November 21, 2017
Matthew J. Palm
Link to actual article
Review: Old friends fall on hard times in dreary 'Love Never Dies'
Have you ever met up with old friends, say at a high-school reunion, and walked away from the encounter thinking, “Gosh, what the heck happened to them?”
No one would blame you if that’s your reaction to “Love Never Dies,” the sequel to Andrew Lloyd Webber’s Broadway juggernaut “The Phantom of the Opera.” The newer musical, which debuted in London in 2010, revisits the main characters of “Phantom” — apparently with the mission of destroying any affection theatergoers might have felt for them.
Dark and dreary, “Love Never Dies” takes the atmospheric mix of mystery and romance that made the original “Phantom” a phenomenon and buries it under melodrama that would barely pass muster in a 1940s Hollywood weeper or a 1970s daytime soap. The plot is both painful and tedious.
But the worst offense? There’s no one to root for in this parade of nastiness: Christine has been lying about an egregious betrayal for years — and while her vacillating was understandable as an ingenue, it’s tiresome in a long-married woman; Raoul, the white knight of the original, is revealed in his first onstage moments to be violent, a drunkard, a debtor, an uncaring father and a tyrannical husband. Charming.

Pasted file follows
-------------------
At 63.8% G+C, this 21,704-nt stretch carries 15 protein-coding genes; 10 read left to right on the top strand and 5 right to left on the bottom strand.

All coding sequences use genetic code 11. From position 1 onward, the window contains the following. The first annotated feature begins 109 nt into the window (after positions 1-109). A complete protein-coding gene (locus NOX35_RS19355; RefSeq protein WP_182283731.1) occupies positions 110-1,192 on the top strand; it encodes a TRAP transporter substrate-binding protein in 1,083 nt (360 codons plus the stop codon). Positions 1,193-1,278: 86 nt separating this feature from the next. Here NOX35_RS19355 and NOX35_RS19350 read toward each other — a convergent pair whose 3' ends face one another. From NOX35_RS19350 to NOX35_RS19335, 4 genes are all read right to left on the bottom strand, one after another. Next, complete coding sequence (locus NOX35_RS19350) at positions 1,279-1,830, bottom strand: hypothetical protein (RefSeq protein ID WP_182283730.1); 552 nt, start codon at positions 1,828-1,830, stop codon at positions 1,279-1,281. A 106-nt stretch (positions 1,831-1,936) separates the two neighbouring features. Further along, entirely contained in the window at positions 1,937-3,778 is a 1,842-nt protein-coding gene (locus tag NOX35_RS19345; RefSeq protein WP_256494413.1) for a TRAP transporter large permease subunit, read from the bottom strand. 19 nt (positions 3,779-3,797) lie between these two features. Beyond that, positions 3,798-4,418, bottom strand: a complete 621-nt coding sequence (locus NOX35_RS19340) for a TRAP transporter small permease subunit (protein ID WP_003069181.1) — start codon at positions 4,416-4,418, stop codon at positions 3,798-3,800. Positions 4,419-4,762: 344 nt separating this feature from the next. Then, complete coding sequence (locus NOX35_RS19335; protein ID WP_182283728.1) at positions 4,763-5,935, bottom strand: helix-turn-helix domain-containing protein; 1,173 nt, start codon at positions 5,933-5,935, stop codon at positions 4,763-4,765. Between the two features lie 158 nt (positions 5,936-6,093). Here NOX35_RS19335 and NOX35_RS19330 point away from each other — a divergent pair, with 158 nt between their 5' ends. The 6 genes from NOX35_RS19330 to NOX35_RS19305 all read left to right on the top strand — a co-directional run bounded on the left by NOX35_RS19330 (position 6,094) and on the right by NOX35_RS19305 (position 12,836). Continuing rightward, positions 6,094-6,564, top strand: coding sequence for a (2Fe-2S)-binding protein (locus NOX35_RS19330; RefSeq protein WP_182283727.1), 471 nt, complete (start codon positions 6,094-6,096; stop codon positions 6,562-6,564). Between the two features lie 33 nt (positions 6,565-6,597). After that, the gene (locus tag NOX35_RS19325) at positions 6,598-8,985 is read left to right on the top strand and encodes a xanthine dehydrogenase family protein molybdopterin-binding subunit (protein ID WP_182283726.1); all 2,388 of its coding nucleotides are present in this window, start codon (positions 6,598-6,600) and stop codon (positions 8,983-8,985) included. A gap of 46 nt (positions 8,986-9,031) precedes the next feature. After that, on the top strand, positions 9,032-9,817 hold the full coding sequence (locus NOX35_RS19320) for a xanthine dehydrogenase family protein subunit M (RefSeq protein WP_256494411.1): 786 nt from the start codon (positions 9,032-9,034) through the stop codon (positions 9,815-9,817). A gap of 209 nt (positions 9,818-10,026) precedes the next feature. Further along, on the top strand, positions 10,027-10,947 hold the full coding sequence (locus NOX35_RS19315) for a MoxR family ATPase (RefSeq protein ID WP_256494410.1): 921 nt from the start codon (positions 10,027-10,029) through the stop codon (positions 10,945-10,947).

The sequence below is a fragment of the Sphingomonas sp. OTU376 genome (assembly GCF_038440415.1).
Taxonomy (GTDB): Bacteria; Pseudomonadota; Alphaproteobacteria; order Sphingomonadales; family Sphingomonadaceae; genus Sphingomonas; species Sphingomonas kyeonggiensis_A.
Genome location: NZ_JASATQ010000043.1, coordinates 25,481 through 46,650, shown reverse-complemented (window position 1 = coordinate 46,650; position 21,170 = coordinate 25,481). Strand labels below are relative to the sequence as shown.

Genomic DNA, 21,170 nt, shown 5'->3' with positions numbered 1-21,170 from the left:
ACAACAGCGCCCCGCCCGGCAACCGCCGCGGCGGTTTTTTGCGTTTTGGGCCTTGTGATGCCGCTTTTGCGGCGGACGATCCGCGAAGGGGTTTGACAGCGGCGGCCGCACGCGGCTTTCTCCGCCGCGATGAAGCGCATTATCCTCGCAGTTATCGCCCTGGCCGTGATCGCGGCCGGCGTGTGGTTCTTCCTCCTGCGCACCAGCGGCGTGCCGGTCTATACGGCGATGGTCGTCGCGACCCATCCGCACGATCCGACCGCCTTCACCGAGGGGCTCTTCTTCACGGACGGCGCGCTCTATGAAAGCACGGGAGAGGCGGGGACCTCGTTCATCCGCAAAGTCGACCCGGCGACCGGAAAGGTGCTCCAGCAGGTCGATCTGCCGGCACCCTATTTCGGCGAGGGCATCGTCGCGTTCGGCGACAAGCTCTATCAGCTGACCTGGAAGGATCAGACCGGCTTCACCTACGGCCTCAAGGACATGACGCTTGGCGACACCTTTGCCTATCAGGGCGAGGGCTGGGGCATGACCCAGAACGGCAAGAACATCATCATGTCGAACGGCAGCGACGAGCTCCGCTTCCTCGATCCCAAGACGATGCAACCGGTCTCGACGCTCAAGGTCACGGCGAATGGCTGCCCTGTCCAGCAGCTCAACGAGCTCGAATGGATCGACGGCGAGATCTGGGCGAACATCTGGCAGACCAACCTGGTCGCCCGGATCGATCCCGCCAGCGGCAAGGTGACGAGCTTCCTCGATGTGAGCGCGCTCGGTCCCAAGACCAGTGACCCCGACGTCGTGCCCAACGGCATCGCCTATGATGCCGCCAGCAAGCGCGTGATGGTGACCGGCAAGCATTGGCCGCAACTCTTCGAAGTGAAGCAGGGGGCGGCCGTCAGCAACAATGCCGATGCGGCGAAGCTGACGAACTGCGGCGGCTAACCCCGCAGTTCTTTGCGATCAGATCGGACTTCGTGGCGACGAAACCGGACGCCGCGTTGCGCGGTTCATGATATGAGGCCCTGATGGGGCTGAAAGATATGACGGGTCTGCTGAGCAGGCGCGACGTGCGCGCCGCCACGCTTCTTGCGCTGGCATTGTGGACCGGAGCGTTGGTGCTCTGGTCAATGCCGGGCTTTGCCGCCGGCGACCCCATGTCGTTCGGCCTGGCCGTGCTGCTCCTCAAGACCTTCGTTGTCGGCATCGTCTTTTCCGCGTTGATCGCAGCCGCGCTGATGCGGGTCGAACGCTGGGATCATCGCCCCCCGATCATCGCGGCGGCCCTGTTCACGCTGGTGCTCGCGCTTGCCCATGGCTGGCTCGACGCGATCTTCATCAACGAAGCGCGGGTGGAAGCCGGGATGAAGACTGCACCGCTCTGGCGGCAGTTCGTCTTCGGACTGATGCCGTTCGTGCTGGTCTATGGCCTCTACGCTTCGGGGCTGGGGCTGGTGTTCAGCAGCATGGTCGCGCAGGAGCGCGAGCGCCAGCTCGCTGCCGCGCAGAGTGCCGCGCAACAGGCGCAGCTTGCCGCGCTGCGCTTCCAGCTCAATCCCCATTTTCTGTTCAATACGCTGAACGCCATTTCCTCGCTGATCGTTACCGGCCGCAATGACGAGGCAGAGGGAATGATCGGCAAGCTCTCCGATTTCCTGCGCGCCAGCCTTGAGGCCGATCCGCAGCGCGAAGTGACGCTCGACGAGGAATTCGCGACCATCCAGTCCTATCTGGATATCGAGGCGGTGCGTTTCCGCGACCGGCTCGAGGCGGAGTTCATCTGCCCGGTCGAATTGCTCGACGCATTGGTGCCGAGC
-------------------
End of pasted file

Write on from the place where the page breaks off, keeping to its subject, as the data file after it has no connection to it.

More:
As for the Phantom himself, his first big move is to threaten a child if he doesn’t get his way. Formerly a tortured and pitiable genius seeking a muse for his art, here he’s reduced to a spoiled brat on the verge of an epic tantrum.
Frankly, these characters deserve each other. But the audience deserves far better.
The flimsy story is set in New York’s Coney Island amusement park, circa 1907, which at least allows for a nifty set design of gaudy lights and steel beams that can simulate a roller coaster or a busy pier. Costumes, too, are beautiful — especially an opulent dress worn by Christine against a gorgeous backdrop of oversized peacock feathers.
As for Lloyd Webber’s music, given a full sound by the touring orchestra, there are bright spots amid the unrelenting reprises. The strongest song, the Phantom’s stirring anthem “’Til I Hear You Sing,” is right at the top of the show. “Beneath a Moonless Sky” conjures the lust and urgency of forbidden love. “Dear Old Friend” provides a rare spark of humor.
The actors — God bless them — do what they can. They thankfully have strong voices — and keep straight faces. In a musical this misguided, that alone could be considered an achievement.